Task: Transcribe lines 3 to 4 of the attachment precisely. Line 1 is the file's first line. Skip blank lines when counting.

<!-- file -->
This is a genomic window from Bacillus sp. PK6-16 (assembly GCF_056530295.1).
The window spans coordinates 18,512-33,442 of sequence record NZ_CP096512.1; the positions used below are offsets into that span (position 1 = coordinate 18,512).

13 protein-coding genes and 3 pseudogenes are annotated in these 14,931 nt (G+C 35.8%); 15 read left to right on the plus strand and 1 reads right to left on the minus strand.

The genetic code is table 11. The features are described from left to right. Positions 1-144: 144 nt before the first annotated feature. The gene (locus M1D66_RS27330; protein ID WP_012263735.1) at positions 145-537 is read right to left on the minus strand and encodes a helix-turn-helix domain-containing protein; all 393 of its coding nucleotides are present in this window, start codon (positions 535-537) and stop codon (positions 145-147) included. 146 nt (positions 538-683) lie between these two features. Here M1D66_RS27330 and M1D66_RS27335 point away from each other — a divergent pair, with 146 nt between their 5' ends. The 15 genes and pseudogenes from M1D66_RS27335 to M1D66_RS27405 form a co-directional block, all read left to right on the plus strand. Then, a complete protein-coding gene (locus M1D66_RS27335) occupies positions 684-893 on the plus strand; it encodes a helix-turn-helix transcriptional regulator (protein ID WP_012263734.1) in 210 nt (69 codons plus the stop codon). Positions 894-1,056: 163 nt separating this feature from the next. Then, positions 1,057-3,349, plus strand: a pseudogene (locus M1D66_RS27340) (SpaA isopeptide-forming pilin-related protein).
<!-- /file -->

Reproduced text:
13 protein-coding genes and 3 pseudogenes are annotated in these 14,931 nt (G+C 35.8%); 15 read left to right on the plus strand and 1 reads right to left on the minus strand.

The genetic code is table 11. The features are described from left to right. Positions 1-144: 144 nt before the first annotated feature. The gene (locus M1D66_RS27330; protein ID WP_012263735.1) at positions 145-537 is read right to left on the minus strand and encodes a helix-turn-helix domain-containing protein; all 393 of its coding nucleotides are present in this window, start codon (positions 535-537) and stop codon (positions 145-147) included. 146 nt (positions 538-683) lie between these two features. Here M1D66_RS27330 and M1D66_RS27335 point away from each other — a divergent pair, with 146 nt between their 5' ends. The 15 genes and pseudogenes from M1D66_RS27335 to M1D66_RS27405 form a co-directional block, all read left to right on the plus strand. Then, a complete protein-coding gene (locus M1D66_RS27335) occupies positions 684-893 on the plus strand; it encodes a helix-turn-helix transcriptional regulator (protein ID WP_012263734.1) in 210 nt (69 codons plus the stop codon). Positions 894-1,056: 163 nt separating this feature from the next. Then, positions 1,057-3,349, plus strand: a pseudogene (locus M1D66_RS27340) (SpaA isopeptide-forming pilin-related protein).